In an exclusive interview with The Independent yesterday, Mr Summers emphasised the scale of the challenge facing the US and other governments.
"There has been considerable repair in recent months, but there are still very important challenges," he said.
He said he would not characterise himself as an optimist. "World growth is likely to be considerably lower than it has been in recent years. There is a lot for policy-makers to do."
One of the preoccupations of the US Administration that emerged at the recent gathering of the World Economic Forum in Davos was the reliance of the rest of the world on the American economy, the only significant engine of growth at present.
"One of the challenges is ensuring that the world economy flies on multiple engines, not just the US," said Mr Summers.
He echoed the view expressed by Al Gore, the US Vice President, that American consumers and companies could not act as importers of last resort for the rest of the world. The strength of US growth set against the rest of the world's is helping send the country's balance of payments into record deficit.
Asked whether he thought other G7 countries were doing too little to stimulate their own growth rates, Mr Summers added: "The important priority in both Japan and Europe has to be domestic, demand-led growth. The use of macroeconomic policies to achieve that is important, and they must carry through on that agenda."
He was careful not to predict that the successive waves of financial and economic crisis were now over, and in particular remained cautious about prospects for Brazil.
The success of the IMF-led rescue for Brazil now depends on the Government's ability to implement budget reforms - tax increases and spending cuts - in the face of political opposition. "Brazil's policy choices, the choices made by the government and people of Brazil, will be profoundly important, and certainly also to the US," Mr Summers said.
One lesson of the turmoil in emerging markets that started in Mexico at the end of 1994, and re-emerged in east Asia in mid-1997 was, he concluded, that good economic policies, in the sense of sound money, low budget deficits and structural reforms, do work. "When countries are able to implement good policies, then, like Korea and Thailand, they have started to recover."
The experience of successive crises had also set clear priorities for reforms to the international "financial architecture". At the top of the list was improved transparency.
"For the American capital markets, the most important single innovation was the idea of generally accepted accounting principles," he said. The spread of these principles "has the potential to bring about far-reaching cultural change".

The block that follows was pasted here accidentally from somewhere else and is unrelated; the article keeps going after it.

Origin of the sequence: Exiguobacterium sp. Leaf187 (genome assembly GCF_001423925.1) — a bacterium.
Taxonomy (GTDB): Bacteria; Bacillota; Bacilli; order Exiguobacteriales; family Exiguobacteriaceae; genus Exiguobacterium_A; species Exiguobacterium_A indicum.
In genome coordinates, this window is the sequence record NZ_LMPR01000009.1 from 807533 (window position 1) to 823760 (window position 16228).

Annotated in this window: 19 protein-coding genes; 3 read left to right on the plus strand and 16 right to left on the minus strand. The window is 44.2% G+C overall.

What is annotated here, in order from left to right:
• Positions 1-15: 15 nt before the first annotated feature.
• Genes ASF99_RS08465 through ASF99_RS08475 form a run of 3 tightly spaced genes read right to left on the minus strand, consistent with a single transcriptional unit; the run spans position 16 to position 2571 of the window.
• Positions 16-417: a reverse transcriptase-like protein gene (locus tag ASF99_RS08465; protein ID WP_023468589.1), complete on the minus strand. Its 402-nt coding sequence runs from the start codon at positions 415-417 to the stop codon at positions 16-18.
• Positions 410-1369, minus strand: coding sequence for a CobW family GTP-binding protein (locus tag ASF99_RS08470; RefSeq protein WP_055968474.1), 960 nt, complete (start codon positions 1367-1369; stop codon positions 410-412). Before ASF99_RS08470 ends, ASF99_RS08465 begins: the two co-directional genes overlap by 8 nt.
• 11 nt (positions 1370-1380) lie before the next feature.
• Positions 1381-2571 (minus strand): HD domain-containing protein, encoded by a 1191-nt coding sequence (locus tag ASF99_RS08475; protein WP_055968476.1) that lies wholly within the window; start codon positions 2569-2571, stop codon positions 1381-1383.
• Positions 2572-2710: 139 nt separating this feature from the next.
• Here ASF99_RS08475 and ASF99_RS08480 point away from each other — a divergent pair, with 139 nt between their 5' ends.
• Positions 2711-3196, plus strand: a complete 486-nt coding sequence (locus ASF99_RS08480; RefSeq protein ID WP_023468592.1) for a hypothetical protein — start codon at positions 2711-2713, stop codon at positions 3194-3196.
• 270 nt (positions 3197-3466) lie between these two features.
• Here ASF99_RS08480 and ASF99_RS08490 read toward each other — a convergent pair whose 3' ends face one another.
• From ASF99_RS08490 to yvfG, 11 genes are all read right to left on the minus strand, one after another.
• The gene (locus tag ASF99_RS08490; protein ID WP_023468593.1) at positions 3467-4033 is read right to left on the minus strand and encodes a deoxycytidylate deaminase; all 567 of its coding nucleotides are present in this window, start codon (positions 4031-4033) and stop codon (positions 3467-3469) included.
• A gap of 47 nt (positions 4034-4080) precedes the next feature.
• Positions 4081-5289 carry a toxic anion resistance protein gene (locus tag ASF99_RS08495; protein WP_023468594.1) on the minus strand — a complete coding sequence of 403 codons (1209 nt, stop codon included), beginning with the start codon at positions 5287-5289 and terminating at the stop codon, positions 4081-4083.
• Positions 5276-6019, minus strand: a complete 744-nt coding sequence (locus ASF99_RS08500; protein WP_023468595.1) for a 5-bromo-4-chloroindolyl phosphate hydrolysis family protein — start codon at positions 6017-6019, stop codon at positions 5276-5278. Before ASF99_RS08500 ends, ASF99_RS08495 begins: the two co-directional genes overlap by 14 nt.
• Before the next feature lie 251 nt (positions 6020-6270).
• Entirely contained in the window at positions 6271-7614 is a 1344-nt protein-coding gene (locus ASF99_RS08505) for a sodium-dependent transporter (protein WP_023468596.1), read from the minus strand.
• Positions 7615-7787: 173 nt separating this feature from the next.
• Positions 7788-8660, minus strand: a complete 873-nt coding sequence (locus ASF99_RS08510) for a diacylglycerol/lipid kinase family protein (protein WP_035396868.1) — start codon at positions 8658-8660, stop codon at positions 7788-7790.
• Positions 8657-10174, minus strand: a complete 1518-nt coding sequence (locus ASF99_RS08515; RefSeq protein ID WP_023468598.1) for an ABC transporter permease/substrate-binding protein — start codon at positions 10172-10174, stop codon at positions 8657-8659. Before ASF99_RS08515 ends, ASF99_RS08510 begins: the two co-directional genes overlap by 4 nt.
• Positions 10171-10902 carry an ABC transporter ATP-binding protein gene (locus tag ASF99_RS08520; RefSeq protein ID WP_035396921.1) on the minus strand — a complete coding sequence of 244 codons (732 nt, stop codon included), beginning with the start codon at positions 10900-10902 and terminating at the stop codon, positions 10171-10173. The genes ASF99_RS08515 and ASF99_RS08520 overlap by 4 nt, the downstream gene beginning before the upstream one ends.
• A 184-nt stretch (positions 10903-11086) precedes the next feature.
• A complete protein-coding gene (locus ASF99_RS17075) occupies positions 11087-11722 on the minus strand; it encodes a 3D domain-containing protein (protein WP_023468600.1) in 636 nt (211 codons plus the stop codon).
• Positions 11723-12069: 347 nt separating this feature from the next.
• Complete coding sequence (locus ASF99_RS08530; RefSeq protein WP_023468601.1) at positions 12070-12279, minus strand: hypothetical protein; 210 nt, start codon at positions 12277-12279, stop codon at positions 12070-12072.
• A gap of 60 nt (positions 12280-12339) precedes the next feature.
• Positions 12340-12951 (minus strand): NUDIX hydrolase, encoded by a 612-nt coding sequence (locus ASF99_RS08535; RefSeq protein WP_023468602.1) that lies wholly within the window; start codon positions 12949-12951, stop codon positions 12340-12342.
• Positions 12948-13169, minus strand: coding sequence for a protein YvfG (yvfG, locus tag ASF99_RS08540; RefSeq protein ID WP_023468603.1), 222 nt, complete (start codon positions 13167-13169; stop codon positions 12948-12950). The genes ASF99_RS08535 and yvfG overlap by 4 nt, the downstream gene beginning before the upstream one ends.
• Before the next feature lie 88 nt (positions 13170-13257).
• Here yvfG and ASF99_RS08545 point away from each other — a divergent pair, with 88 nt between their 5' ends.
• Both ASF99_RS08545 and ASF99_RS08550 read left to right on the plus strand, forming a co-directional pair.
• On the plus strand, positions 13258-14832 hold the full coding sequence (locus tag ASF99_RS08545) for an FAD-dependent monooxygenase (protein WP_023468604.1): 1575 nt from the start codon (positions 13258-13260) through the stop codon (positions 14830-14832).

In addition, better banking supervision and regulation would be needed. Mr Summers said the Basle capital standards, set by the Bank for International Settlements, would be reviewed.
Thirdly, the international authorities needed better systems of crisis response.
Asked whether such detailed changes would satisfy the critics - like George Soros - who argue that the world financial system has fundamentally broken down and needs sweeping reform, he replied: "These are serious and technical matters, but they are very profound."
However, speaking hours before the US Federal Reserve decided to announce its decision to leave US interest rates unchanged this month, Mr Summers was considerably less gloomy about the outlook for the US economy.
"The basic momentum of the US expansion should be maintained," he said, "albeit with some ups and downs."
"The economy is growing rapidly, inflation is low, the banking system is well capitalised and there is great flexibility. It gives the economy the ability to respond well to any shocks."
There were two important priorities for the US, in his diagnosis. One was working to combat inequality, the achilles heel of the remarkable success of the American economy.
The other was raising the saving rate, which has fallen to zero for the household sector. The private sector as a whole has a record financial deficit.
Mr Summers admitted, somewhat reluctantly, that he saw some merit in the "new economy" argument that new technology had improved the country's underlying performance.
"New developments in information technology are very important, and there's no question we seem to be in a period when normal rates of unemployment have fallen and normal rates of growth have risen."
But he went on: "These are real changes but it would be a mistake to assume they will be permanent changes.
"Still, I am increasingly convinced information technology will change the way the economy works."